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    Russian Navy Spetsnaz

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    ali.a.r
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    Re: Russian Navy Spetsnaz

    Post  ali.a.r on Sat Sep 29, 2012 4:00 pm

    Do the Russian naval infantry or naval spetsnaz guys or anyone else use ekranoplans, like the A-90?
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    Re: Russian Navy Spetsnaz

    Post  GarryB on Sun Sep 30, 2012 1:23 am

    Do the Russian naval infantry or naval spetsnaz guys or anyone else use ekranoplans, like the A-90?

    Not AFAIK.

    There were plans for using them as troop transports, and as anti ship missile carriers, but work ended a while ago.

    More recently there has been some renewed interest but it is early days yet.


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    Re: Russian Navy Spetsnaz

    Post  George1 on Tue Aug 27, 2013 3:06 am

    Project 03160 Raptor

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    Re: Russian Navy Spetsnaz

    Post  George1 on Wed Oct 23, 2013 7:56 am

    Russian Commandos to Adopt New Underwater Assault Rifles

    MOSCOW, October 22 (RIA Novosti) – Russia’s army is set to adopt a new assault rifle that performs effectively both on the ground and underwater.

    The ADS assault rifle, currently being showcased by the Tula-based KBP design bureau at the Interpolitex 2013 arms show in Moscow, can fire standard-issue 5.45-mm cartridges when above the water with accuracy and effectiveness similar to that of AK-74s.

    When submerged and loaded with special 5.45-mm PSP ammunition, the ADS outperforms the service-issue, Soviet-designed APS underwater assault rifle in terms of accuracy and ease of handling.

    The new rifle is fitted with an integral 40-mm grenade launcher and adjustable iron sights. Its carrying handle is provided with a bracket to mount various types of optical sights.

    “These rifles will soon enter service with special combat units of the Russian army,” a spokesman for KBP design bureau said Tuesday.

    For several decades, Soviet and later Russian combat divers and naval commando units were armed with special weapons for underwater combat. These included the SPP-1 pistol and APS underwater assault rifle, which performed poorly on the surface.

    The ADS proved its effectiveness and reliability during extensive field trials by Russian naval commando units, according to a KBP design bureau official.

    It will replace APS underwater weapons and, possibly, some AK-74M general issue assault rifles in service with Russian special forces units.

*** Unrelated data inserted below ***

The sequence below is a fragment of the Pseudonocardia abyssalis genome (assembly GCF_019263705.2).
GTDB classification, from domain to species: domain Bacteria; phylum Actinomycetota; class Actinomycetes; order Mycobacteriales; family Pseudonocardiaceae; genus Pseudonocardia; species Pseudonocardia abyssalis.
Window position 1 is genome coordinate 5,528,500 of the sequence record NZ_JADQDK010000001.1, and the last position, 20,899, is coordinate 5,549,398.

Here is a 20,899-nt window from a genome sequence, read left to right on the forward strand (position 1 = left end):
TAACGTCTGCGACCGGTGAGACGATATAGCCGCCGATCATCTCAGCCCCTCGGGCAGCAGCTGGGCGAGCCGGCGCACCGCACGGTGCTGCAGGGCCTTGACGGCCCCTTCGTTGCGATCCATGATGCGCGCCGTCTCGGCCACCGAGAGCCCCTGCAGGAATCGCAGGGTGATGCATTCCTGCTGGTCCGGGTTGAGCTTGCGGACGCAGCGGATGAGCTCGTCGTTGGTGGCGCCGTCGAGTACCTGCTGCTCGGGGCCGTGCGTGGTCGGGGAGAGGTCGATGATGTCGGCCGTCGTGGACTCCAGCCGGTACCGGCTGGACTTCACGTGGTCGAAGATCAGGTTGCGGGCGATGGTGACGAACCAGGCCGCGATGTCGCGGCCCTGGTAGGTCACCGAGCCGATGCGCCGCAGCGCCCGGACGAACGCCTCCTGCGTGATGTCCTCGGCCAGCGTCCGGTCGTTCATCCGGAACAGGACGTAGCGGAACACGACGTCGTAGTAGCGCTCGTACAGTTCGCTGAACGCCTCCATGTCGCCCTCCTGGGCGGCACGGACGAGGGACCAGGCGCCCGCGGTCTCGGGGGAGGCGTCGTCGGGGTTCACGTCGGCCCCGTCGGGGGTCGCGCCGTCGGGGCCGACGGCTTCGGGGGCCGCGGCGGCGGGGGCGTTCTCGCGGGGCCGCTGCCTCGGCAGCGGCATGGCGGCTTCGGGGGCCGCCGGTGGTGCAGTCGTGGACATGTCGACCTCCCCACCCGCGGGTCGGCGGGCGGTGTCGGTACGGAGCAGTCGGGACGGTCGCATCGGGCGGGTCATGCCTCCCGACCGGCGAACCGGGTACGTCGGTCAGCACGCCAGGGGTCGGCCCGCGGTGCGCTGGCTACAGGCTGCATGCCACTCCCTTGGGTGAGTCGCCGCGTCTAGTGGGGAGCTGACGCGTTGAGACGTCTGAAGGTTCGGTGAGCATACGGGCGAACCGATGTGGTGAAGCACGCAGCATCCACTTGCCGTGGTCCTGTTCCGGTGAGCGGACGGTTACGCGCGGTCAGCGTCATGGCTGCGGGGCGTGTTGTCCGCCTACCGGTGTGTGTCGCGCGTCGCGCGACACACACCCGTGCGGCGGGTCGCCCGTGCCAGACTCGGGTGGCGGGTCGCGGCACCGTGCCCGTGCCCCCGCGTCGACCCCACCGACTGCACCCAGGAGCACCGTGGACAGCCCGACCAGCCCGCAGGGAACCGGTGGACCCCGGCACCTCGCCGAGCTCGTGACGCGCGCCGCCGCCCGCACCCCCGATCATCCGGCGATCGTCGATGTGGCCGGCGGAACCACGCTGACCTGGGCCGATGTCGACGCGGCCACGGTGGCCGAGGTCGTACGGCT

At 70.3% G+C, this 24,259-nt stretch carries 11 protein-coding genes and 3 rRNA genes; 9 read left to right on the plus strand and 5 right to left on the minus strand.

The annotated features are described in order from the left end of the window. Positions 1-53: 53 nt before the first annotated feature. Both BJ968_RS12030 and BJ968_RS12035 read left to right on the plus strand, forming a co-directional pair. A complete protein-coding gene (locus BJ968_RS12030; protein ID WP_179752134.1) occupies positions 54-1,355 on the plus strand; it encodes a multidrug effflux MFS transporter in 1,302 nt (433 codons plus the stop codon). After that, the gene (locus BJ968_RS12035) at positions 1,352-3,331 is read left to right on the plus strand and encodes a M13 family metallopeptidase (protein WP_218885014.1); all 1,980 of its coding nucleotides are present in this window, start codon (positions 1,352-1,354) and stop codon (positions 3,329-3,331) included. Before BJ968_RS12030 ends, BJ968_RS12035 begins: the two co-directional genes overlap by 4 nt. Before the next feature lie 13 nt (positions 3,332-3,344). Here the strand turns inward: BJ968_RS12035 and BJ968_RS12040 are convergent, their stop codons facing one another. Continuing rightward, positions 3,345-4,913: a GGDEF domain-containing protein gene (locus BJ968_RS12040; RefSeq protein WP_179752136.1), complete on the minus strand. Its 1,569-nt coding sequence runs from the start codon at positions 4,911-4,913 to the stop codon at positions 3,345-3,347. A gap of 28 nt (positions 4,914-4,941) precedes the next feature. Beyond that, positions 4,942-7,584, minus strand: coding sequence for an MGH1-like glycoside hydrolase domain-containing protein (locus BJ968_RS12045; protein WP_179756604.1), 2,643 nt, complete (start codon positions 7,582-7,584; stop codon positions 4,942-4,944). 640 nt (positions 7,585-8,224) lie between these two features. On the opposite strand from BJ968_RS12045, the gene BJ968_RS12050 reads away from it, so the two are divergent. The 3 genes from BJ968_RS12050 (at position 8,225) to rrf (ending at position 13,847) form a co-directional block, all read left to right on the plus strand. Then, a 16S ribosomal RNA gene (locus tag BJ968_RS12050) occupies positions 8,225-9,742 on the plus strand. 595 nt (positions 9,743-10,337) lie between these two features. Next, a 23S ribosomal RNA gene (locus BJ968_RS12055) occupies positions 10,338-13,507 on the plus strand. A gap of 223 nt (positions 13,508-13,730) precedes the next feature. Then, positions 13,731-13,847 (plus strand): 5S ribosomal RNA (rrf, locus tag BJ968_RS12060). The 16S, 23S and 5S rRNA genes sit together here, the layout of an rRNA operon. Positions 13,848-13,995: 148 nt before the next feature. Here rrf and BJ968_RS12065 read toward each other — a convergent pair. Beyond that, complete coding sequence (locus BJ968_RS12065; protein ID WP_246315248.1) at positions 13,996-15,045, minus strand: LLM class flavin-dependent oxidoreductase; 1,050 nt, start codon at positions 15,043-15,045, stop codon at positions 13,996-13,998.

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    Re: Russian Navy Spetsnaz

    Post  Vann7 on Sat Oct 26, 2013 5:04 pm

    Navy spetsnaz new toy.. with video...

    "Russian arms manufacturers have unveiled a new technological marvel – the world’s first ever assault rifle capable of
    shooting standard size cartridges both underwater and on land."


    http://rt.com/news/underwater-gun-russia-debut-627/

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    Re: Russian Navy Spetsnaz

    Post  Cpt Caz on Sat Oct 26, 2013 5:40 pm

    Can anybody more knowledgeable on firearms than I explain to me the reason behind the placement of the fire selector on the ADS? It just seems really awkward compared to the selector on other bullpup rifles like the ASh-12.7 which can be manipulated with a quick flick of the index finger.





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    Re: Russian Navy Spetsnaz

    Post  GarryB on Sun Oct 27, 2013 10:04 am




    Most of the time you don't change from full auto to semi or back very often... for the vast majority of the time you will fire single shot, with certain times when burst fire is needed.

    The trigger clearly has a built in safety so the lever above the magazine well is only for selecting semi or full auto. The positioning likely allows simpler internal design... having the trigger and pistol grip forward of the magazine means a long connector bar from the trigger to where the hammer is... to have the fire selector forward of where the actual mechanism is would require more extension bars. Where it is located it likely just blocks the auxiliary sear (a hook that holds the hammer back after the first shot to stop the weapon firing). If the auxiliary sear is not blocked then the weapon will continue to fire till the ammo is all gone. If it is blocked the trigger needs to be released and then pulled again to fire repeat shots.


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    Re: Russian Navy Spetsnaz

    Post  Cpt Caz on Mon Oct 28, 2013 11:12 pm

    Thanks for the answer Garry.
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    Re: Russian Navy Spetsnaz

    Post  George1 on Thu May 29, 2014 8:54 pm

    According to wikipedia page Russian commando frogmen number about 800 men.

    http://en.wikipedia.org/wiki/Russian_commando_frogmen
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    Re: Russian Navy Spetsnaz

    Post  George1 on Thu Jul 31, 2014 11:28 pm

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    Re: Russian Navy Spetsnaz

    Post  George1 on Sat Dec 13, 2014 3:59 am

    Some equipment of Russian commando frogmen

    IDA71 military and naval rebreather






    APS underwater rifle






    Protei-5 Russian diver propulsion vehicle


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    Re: Russian Navy Spetsnaz